In four days, I celebrate my 41st birthday. I’ve been 40 for almost a full year and the year leading up to my 40th birthday and this past year have been full of introspection. I’ve been asking myself the same questions that I asked at 25, 30 and 35 years old:
Am I where I thought I would be in my life?
Is where I am now the pinnacle or is there more for me?
Have I figured out my purpose?
This week, I reflected on the time leading up to my 25th birthday. I remember my early 20s being a fun time but also a really difficult time. I had graduated college, found a good job working in my chosen career, I was hanging out with my friends every weekend, I had even moved out of my parents’ house and was establishing my independence. On the flipside, I was also broke all the time, living beyond my means, going places I didn’t really want to go just so I didn’t feel left out and doing things I shouldn’t have been doing trying to find my “soul mate.”
When I turned 25, I was dissatisfied with my life. Although I never sought professional help, I believe I suffered from depression. I would cry when I got the alert that my bank account was overdrawn. I would cry when I didn’t have a new outfit to wear out with my friends. I would cry when my bills would come in the mail and I knew I didn’t have the money to pay them all. When I wasn’t working or crying, I was sleeping and eventually I started feeding my sadness with food. I was in this cycle of fun and fear-fear that things would never be different, that I would always be broke and faking that I had everything together, that I would never find my soul mate.
This week, I asked myself the question: What is most different about me now than when I was experiencing that quarter life crisis at 25 years old? I’ve still got a good job, I’ve got my own home, I’ve got the same great friends but the lows of my 25th year are gone. The difference for me between 2002 and 2018 is TRUTH.
One definition of truth is conformity with fact or reality. A realization that I have been able to make recently is that at 25 years old, I was not interested in the truth and this contributed to a lot of the hopelessness and sadness that I experienced at that age. My mindset and my actions were not conforming with my reality. I was living out of order, almost in a state of insanity-doing the same things every week but expecting different results.
I was not interested in the truth of my financial situation. I had no plans to in live within the confines of my paycheck. I was shopping and hanging out every weekend, having fun was more of a priority than paying bills on time. I was not interested in the truth of who I was and what I wanted. It was more important for me to be a part of the group. So, I would be in the clubs and the bars, out late at night, going out to eat and shopping when I knew I couldn’t afford it. Aside from the financial impact, I also didn’t always enjoy going to clubs. I didn’t always want to be dressed up in tight clothes, uncomfortable shoes, out seeking the attention of men who only wanted a hook-up not a long-term relationship. At 16 years old, I thought I would be a working woman, married with children by the time I was 25 years old. When I turned 25 and my life didn’t look like that, it made me sad and I felt like a failure, like I didn’t fully achieve a goal. I knew there was more for me to achieve in life but I wasn’t sure how to get there-and that was scary.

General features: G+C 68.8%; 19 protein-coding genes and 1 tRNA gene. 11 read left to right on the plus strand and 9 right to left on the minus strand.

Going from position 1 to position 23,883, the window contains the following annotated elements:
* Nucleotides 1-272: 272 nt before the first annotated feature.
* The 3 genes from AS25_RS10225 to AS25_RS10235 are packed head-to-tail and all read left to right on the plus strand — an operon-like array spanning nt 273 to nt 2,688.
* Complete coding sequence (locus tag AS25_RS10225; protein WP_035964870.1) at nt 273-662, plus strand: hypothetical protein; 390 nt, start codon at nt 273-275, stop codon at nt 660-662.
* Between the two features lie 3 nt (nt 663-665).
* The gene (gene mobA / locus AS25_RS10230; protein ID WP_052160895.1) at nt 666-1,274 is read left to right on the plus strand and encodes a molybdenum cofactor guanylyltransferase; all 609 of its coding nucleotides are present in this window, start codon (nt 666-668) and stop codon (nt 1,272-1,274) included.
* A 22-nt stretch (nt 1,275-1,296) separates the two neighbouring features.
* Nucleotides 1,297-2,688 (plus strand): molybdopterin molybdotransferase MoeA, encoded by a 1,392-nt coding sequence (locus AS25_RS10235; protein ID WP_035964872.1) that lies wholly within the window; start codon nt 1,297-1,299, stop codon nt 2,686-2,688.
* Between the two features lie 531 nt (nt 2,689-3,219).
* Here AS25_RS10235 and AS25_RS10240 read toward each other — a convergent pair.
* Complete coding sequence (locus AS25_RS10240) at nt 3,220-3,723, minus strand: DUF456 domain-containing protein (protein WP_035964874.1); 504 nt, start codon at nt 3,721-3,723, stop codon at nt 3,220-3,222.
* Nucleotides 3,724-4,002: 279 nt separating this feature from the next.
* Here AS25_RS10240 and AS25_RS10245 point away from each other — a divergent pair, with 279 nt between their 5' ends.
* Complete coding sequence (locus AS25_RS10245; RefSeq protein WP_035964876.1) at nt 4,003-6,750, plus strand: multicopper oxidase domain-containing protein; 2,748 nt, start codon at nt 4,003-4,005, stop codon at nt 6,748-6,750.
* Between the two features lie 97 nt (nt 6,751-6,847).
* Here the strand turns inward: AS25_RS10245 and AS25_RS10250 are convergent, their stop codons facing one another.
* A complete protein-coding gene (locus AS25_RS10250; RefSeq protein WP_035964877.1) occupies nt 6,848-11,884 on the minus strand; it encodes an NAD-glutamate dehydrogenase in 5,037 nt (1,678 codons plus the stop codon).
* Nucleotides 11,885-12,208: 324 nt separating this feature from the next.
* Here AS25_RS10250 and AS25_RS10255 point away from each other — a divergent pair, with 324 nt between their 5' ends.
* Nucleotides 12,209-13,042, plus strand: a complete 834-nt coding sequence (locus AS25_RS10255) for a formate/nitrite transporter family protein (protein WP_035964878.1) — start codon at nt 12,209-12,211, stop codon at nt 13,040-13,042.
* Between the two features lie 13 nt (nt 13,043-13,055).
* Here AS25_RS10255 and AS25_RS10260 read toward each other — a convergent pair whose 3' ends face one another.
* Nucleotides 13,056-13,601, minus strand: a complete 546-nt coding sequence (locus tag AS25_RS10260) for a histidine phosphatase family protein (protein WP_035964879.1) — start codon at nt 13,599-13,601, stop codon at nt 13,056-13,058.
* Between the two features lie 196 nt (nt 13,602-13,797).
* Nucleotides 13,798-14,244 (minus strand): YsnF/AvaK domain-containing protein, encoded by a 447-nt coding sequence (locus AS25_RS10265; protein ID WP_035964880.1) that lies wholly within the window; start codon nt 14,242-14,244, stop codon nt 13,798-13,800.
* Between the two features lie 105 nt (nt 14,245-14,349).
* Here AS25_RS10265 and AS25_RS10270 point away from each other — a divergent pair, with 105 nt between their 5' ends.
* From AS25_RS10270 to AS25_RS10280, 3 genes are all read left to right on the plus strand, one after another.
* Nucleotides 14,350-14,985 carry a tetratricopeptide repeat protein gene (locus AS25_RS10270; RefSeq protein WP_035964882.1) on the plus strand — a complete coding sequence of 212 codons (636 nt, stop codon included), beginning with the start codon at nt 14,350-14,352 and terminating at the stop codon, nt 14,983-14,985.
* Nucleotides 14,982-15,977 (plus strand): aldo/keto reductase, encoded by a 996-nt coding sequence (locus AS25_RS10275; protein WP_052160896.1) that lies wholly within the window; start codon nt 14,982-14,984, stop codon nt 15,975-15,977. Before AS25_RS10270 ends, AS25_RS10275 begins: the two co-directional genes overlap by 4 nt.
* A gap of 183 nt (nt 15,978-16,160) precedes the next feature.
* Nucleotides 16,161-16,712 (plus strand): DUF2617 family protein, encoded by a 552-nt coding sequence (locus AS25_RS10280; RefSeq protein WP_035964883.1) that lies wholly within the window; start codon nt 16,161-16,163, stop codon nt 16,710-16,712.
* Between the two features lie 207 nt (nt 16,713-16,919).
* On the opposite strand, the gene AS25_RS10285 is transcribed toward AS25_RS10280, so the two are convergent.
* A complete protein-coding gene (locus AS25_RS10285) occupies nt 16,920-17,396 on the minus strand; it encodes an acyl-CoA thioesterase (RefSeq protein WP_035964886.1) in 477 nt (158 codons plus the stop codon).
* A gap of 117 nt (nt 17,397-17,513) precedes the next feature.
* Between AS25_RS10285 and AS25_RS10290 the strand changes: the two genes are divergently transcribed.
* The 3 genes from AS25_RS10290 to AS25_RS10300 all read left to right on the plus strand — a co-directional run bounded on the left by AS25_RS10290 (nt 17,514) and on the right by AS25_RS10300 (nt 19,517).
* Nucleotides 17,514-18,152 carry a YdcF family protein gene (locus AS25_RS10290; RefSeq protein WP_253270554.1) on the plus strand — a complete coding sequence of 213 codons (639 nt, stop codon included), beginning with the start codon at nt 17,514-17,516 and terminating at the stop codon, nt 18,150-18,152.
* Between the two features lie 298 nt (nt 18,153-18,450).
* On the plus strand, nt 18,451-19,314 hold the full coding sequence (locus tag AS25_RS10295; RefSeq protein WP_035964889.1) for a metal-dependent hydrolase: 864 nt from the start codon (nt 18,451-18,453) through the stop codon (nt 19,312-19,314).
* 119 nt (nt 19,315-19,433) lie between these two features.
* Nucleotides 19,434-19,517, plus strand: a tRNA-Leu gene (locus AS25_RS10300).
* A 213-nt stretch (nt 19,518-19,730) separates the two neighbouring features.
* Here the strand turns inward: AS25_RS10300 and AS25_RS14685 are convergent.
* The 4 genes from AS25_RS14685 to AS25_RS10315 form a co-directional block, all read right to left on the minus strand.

The year of 40 for me has been all about living in my truth. I understand more now than I did in 2002 that my time is finite and precious. Everything I choose to do (or not to do) is based on this fact. I no longer spend time with people or in places that I don’t want to be. I no longer compromise my truth to be part of the group or to be “in the know.” I will admit, it wasn’t easy to get here. I didn’t want to hurt my friends and I didn’t want to lose them. I had to be honest about how I was feeling, the change I wanted to make and get comfortable saying no. Thankfully, my friends are great and they respect and encourage me living in my truth.
I wish I could say that I no longer live beyond my means—I’m still growing in this area. I can say that I my truth as it relates to finances is that I need to be smart with my money and financially stable because I don’t have many working years left. I want to be able to retire on time and live comfortably. A few months before my 40th birthday, I started working with a financial coach and she has helped me repair my credit, pay off credit cards and I have more money in my savings account than I’ve ever had. Because I acknowledged the truth of my financial status, the means in which I can live has expanded.
I have found my TRUE love and he didn’t come in the package that I expected! I thought I knew at age 25 what love was but I have discovered that what I thought was love didn’t conform with how I wanted to live my life. What I thought was love didn’t conform with how I expected to be treated. Love at age 40 is about peace which I have come to realize is just as important to me as truth.
Any age that you are still living on this earth is a good age to be. Whether you are under 25 or over 40, who you are and what you want matters. In order to figure this out, you have to be HONEST with yourself or find a trusted friend, therapist or life coach to help you get to the root of the things that are important to you. It may be a difficult process to go through but it is worth it. Finding YOUR truth will bring you peace no matter how old you are when you find it.
This article was written by Kelli Clay. You can follow her on Instagram @jolligirl3